I have noticed that much mininformation has been circulated on some forums. First Joe Lewis did not promote me to 8th degree in JKD ( I earned the 6th dan '85;7th dan '90; and 8th dan'95 in the Joe Lewis American Karate Systems). By the way it's not the karate your parents learned but represents the kickboxing/clinch/grappel methods now popular.
There are no degrees in JKD. I am administrator to a large karate/Tae kwon do organization now celebrating our 25th year. And I recently published the book "Mastering Karate" for Human Kinetics. Therefore most people identify me as "Karate". No problems. I do not consider myself to be a JKD instructor. However I apparently have taught many, perhaps some of you about JKD.
In 1981/82 a magazine editor asked me to write a story on Larry Hartsell and the JKD group in Charlotte NC. There I met Dan Inosanto. I was a college professor with a master rank (5th) in karate/tkd. I had begun training in kickboxing with Joe Lewis.
So Dan and I seemed to hit it off quite well...we had much in common. I traveled to Chicago, Atlanta, NC etc over the next five years training with Dan at perhaps a dozen camps/seminars. In 1984 Dan sat down with me after a graduation and outlined a program of kali drills for me to follow when teaching at my karate studio. At no time did I express interest in receiving an "apprentice" certificate...I was already a professional martial arts instructor. With Dan's endorsement (he received the manuscript in advance to review) I published the first book ever written on the JKD concept in 1988. Paula, Dan and I rode together in the same car to the photo shoot by the lake in NC. The pictures are used on their website and in my book. After the book was published I lost contact with Dan.
My interest had shifted to the fighting system of Joe Lewis. Also in 1988 I became the JKD columinist for Karate International Magazine.
As columnist I received hundreds of letters from individuals that had become confused about the JKD that they saw Bruce perform and the JKD concepts seminars that had become so popular.
In 1989 I began to write articles calling for a return to the "Original art" of JKD. Many who worked with Dan must have thought that I now opposed them. Not true. I always gave credit to Dan as the authority on JKD. By 1993 there was much interest in the OJKD, a term I developed to recognize a difference in the two views of JKD. I promoted the highly successful Original JKD camp in Radford University with partners Ted Wong and Howard Williams. And published a follow up JKD book entitled "Way of No Way".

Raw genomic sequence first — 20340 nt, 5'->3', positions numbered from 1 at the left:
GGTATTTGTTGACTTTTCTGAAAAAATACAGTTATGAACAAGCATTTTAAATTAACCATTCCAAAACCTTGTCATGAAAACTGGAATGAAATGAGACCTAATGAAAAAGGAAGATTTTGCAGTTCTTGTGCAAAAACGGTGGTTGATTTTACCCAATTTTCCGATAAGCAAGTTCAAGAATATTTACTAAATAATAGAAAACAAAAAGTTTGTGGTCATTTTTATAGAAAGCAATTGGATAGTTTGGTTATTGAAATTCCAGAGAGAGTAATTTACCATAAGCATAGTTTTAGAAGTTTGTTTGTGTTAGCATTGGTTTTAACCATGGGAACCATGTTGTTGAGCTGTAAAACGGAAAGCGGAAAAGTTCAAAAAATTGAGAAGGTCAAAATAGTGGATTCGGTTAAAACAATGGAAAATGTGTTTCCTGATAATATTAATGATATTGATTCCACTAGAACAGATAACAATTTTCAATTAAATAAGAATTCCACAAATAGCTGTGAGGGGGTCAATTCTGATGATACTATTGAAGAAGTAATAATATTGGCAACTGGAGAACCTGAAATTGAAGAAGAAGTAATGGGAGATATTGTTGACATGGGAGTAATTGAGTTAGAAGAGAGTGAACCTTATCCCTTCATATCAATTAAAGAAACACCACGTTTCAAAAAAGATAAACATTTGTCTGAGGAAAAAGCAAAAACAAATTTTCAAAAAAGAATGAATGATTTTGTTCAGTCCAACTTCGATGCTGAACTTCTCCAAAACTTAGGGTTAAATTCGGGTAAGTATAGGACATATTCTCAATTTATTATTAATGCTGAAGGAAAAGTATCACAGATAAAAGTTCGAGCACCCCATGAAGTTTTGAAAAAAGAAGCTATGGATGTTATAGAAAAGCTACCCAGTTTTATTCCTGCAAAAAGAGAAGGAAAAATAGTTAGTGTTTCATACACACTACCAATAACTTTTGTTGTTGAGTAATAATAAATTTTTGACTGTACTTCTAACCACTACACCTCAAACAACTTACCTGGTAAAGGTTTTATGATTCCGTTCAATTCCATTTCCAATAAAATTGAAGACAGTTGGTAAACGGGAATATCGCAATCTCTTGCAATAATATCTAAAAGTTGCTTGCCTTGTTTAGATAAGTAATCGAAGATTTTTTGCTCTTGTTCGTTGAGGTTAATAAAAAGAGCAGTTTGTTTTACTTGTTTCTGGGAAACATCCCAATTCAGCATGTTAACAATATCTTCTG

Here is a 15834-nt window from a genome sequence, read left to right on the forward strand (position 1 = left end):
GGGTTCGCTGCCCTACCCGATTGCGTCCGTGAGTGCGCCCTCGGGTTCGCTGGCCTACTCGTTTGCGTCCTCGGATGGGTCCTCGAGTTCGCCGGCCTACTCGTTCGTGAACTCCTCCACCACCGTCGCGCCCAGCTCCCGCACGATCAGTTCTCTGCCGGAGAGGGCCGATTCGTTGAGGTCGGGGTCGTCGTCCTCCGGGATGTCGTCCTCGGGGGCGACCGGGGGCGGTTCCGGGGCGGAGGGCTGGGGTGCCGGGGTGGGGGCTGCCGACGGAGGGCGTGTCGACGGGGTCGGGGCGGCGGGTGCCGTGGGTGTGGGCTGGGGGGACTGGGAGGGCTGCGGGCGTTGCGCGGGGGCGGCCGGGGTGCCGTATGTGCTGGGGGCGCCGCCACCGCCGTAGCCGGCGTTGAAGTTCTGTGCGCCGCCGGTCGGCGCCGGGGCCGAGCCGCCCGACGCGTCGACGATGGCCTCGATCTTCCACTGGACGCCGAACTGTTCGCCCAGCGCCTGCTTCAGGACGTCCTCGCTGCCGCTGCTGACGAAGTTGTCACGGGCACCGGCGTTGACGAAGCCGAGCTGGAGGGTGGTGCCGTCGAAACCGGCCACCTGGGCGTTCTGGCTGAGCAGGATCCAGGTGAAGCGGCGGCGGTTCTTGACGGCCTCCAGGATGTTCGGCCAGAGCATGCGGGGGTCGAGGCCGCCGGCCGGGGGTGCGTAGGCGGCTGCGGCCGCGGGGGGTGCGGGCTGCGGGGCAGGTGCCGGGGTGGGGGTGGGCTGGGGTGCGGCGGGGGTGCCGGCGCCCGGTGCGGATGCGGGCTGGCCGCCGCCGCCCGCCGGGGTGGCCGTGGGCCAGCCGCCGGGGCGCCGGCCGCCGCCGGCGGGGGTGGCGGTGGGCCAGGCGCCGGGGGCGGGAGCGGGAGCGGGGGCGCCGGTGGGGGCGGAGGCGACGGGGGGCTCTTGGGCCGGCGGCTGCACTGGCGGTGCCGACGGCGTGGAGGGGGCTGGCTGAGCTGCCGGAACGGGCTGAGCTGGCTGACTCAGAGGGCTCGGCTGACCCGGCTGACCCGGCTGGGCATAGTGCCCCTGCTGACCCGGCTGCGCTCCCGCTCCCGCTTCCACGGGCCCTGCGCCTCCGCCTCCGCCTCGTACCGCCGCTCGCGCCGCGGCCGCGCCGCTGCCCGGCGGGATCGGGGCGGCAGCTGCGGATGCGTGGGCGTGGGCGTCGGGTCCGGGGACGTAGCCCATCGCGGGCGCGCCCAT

In my articles I continue to stress that because Bruce did not tell anyone exactly what he meant by the phrase "Using no way as way" the definition is open to interpretation.
OJKD proponents understand the phrase to mean...using no (particular) way as (the only) way...when performing the skills taught and performed by Bruce Lee. In other words I can use all variations of a backfist (for example) and still be within the definition of JKD. Remember that in the 1960's most martial artist were proud of the limitations imposed by their style. If I were a TKD practitioner I could say I punched this way. Karate guys would claim the punched another way. Bruce said in my art I use all ways to punch and futhermore I am bound by no way! I am therefore free of the limitations of only one way. Revolutionary..at the time.
The JKD concept understands that uning no way as way actually means using no particular art as the only art. To be JKDC I would want to develop the ability to flow from one art to another. I am no art but I can represent all arts. I become free when I am bound by no particular art.
I called the OJKD the micro view and JKDC the macro view. I regret now that I started a controversy when I intended only to help others better understand the definition of JKD. OJKD and JKDC seem to be at odds only because proponents do not understand the value in being open to interpretation. On the upside there are more JKD enthusiasts today because of the two interpretations!
There is only a problem when one group decides to call their view "the one and only true JKD " to the exclusion of all others.
One also has to recognize the fact that Bruce closed his JKD kwoons in 1971 and sought to disban the practice of JKD. Bruce asked all of his students not to teach physical skills and call them JKD. He was concerned that someone would mistake the physical drills for the art. He was right. After 1971 JKD became a philosophy, a method for finding personal liberation from the bondage imposed by fixed arts.
As a "way of no way" martial artist I have specialized in the kickboxing/contact sparring method that contains elements of both JKD and the highly refined Joe Lewis system. Joe invented the sport of American kickboxing in order to hurt his opponent in the ring and not get disqualified (as in point sparring). If you watch the 1970 match you will see the first JKD competition ever. No rules (they could kick with shoes, use any kind of strike and grappel if they knew how).
In 1996 after interviewing other artists Joe Jennings approached me to complete a series of videos to be called JKD Scientific Streetfighting. I sold all rights to Panther Productions (like Paul Vunak did for his Panther JKD series from the 1980's). Tapes in the series remain in the top 10 list best sellers for Century martial arts. They represent elements of both OJKD and JKDC. And just in case you feel it's not the JKD you know, that's O.K. It still represents a high level performance from a master instructor. Empty your cup and everything will be all right.
Jerry Beasley ,Ed.D.
Black Belt Magazine Hall of Fame
Instructor of the Year 2000 www.aikia.net